The Lazarus heist: how it went down
A heist of this size required a year of careful planning and preparation. North Korean hackers had to infiltrate the bank systems without detection, work their way through the bank’s computers one by one until they reached the digital vaults, figure out an escape route for the money, and finally clean it to make it untraceable for the relevant authorities.
The hackers dubbed themselves the Lazarus Group, and prepared to make history.
This complex string of events started with a simple email sent by Rasel Ahlam, a Bangladeshi man looking for a job at the bank. However, Rasel Ahlam didn’t exist. He was just an alias created by the Lazarus Group to get a foothold in the bank’s systems.
The sequence of events
- January 2015. Several workers receive emails asking them to follow a website link and download a CV and cover letter. At least one worker downloads the files, thus infecting a Bangladesh Bank computer with malware. That’s a clear-cut example of a socially engineered attack and a reminder to everyone not to follow any links sent from email addresses you don’t know.
- January 2015-February 2016. The hackers jump between computers until they find a safe route to the Bangladesh Bank’s SWIFT network. SWIFT is a system used by hundreds of banks to transfer large quantities of money.
- May 2015. Four bank accounts are set up in the Philippines-based bank RCBC. They were applied for with fake driving licenses. Each account holder has the same job and wage, despite being listed as working for different companies. The particular branch targeted is in Manila. $500 is deposited into each account.
- February 2016, days before the heist. The 10th-floor printer that physically backs up every transfer from all Bangladesh Bank accounts is unknowingly hacked and shut down. No notice is given as the printer always plays up.
- February 4, 2016, Thursday, 20:36. 35 transfers are made, totaling $951 million. The money is requested through Bangladesh Bank’s SWIFT network, making the requests seem legitimate. The cash comes from a Federal Reserve Bank of New York account, where Bangladesh Bank stores their fortune.
- February 5, 2016, Friday. Start of the Bangladesh weekend. No workers in the bank means the theft hasn’t been noticed yet. The four RSBC accounts are suddenly active and full of millions. Only $101 million makes it through after the Federal Reserve flags most of the transactions as suspicious.
- February 5-13, 2016. The money is continuously transferred between accounts, exchanged into local currency, and some is withdrawn — all techniques to clean dirty money.
- February 6, 2016, Saturday. The theft is finally noticed. The printer on the 10th floor has been rebooted and helps shine light on the situation. Bangladesh Bank tries to contact the Federal Reserve. Unfortunately, it’s a Saturday, and no one is at work.
Only a fraction of the money requested was transferred, with five transactions approved by the Federal Reserve on Friday morning, February 5. But why were the other 30 rejected? Luckily, it was due to America’s ever-pervasive and extensive security measures.
The RSBC bank is located on Jupiter Street in Manila. Jupiter also just so happened to be the name of an Iranian shipping vessel, thus immediately flagging the name “Jupiter” as suspicious. Once the connection was made, the Federal Reserve instantly placed a halt on most of the transactions.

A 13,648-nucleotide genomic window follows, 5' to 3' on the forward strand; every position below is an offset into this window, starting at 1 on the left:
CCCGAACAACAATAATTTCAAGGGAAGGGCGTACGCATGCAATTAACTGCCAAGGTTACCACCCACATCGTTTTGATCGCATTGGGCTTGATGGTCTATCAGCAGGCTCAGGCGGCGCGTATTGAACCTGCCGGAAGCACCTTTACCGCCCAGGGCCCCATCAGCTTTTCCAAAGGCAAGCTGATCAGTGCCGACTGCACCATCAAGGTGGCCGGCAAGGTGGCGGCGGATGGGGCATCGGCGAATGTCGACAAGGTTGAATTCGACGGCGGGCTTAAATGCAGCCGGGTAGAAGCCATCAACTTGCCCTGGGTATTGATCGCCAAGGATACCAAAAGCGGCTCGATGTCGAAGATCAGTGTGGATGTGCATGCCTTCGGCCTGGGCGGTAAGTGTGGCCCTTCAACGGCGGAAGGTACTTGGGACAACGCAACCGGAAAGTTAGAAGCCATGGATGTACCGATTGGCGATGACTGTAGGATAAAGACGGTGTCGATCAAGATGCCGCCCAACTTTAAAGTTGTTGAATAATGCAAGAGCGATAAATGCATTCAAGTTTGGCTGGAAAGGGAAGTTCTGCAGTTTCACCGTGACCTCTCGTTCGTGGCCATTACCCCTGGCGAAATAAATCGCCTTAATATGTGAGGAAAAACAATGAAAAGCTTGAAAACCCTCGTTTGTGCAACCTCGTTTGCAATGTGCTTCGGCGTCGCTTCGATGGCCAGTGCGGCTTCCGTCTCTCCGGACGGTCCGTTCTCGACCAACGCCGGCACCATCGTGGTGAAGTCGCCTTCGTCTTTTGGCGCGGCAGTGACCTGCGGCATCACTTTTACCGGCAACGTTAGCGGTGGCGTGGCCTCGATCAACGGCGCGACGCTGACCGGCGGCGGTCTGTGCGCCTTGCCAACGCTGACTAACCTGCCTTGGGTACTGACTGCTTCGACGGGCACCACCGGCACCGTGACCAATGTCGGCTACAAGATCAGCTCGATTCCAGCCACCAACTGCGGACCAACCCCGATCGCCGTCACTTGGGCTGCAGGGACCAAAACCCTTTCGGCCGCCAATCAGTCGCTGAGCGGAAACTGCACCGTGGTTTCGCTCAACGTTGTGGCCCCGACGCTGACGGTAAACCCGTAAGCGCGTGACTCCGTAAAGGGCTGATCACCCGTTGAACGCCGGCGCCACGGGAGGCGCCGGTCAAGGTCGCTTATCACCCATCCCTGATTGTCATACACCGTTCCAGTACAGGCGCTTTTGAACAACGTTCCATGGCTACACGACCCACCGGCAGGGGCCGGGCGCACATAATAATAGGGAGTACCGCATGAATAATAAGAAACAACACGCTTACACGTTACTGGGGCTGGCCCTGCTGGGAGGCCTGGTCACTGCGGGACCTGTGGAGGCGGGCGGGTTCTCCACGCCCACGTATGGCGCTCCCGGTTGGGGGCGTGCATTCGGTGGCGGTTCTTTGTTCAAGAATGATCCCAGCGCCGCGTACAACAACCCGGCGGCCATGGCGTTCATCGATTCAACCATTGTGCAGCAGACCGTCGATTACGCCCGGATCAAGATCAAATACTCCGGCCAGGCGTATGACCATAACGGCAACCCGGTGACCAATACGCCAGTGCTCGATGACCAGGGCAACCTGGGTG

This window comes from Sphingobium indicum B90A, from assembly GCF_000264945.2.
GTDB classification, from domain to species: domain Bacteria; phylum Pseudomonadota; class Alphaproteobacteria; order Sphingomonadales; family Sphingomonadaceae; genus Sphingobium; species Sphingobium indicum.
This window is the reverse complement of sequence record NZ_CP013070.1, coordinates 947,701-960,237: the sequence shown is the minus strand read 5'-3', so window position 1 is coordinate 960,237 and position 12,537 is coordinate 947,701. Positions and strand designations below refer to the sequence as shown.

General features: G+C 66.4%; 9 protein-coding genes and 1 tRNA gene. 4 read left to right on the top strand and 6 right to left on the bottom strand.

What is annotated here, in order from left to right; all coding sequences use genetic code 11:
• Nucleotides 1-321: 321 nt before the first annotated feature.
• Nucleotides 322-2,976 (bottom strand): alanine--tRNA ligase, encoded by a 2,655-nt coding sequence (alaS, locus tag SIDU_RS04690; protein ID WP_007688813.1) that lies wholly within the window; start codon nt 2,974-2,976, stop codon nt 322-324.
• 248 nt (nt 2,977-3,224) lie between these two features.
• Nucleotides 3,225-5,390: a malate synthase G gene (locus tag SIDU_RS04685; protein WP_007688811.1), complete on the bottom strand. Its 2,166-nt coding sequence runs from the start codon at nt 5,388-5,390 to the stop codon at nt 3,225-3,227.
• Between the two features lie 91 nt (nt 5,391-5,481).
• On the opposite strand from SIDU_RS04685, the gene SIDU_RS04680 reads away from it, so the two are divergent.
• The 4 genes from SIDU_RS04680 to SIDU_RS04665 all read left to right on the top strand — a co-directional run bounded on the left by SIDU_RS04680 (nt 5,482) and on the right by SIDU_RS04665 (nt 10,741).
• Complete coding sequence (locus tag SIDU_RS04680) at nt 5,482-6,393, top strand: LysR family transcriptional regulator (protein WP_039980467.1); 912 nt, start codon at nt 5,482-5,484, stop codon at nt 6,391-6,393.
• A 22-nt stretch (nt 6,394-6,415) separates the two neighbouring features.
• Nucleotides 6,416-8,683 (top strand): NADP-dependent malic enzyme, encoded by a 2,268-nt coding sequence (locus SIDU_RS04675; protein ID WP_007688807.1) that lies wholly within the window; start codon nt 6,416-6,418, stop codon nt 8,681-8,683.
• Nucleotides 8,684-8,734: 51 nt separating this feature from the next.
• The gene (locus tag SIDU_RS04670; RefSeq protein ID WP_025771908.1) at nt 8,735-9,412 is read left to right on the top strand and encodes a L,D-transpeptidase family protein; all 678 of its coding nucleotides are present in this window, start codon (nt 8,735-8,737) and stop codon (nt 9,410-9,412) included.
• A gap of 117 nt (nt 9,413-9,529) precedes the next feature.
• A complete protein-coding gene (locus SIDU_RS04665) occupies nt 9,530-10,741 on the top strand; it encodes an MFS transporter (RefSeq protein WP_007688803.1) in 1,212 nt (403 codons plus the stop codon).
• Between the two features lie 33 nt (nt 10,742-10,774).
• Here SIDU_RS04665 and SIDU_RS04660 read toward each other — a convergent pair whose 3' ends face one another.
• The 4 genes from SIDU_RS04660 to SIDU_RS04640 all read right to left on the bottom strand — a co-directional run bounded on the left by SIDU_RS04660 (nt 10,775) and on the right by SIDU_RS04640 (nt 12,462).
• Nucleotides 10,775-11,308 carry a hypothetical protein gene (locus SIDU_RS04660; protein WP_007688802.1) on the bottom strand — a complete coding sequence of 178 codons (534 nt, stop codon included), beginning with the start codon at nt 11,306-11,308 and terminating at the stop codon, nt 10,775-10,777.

$20 million of the stolen cash was sent to a Sri Lankan charity to channel it to other accounts. However, a simple spelling error raised suspicions, and the transaction was reversed very quickly.
The rest of the $81 million was laundered through two of the Philippines’ premier casinos, “The Solaire” and “The Midas”, over several weeks. At the time, there were no money-laundering regulations for Filipino casinos, so all money siphoned through the casino may as well have been from legitimate sources.
How did the Lazarus Group get so far undetected?
This was done through the careful application of socially engineered scenarios. Masquerading as a humble job seeker with an innocently worded email could automatically put some readers at ease. “This person sounds harmless enough. Let’s have a look at what they’ve got to offer.”
Every cybersecurity expert in the world would tell you not to open any links provided from an email address you aren’t familiar with. The bogus emails from Rasel Ahlem were sent to several workers, and all it took was one of them to click the link.
By dressing malware up in a package of nice words and familiarity, it’s a lot easier to trick people into clicking something they shouldn’t. Why spend time, effort, and resources breaking into a computer when a hacker could manipulate the victim into doing it themselves? That’s the danger of socially engineered hacking campaigns.
What’s the lesson to be learned?
Staying safe online isn’t just about having the best VPN on the market or the strength of your firewall and antivirus. You now have to be aware of common tricks and techniques that cybercriminals will employ to sneak into your network.
This whole heist, which took a year of meticulous research and planning, was triggered by one person clicking a link and downloading a file. Had the workers of Bangladesh Bank been updated with basic cybersecurity information, the heist would have been foiled instantly.
Knowledge is the best tool against these kinds of attacks. Remind yourself daily not to click on any suspicious emails — send them straight to the trash. Familiarize yourself with this helpful guide on the most common techniques used by hackers in 2021.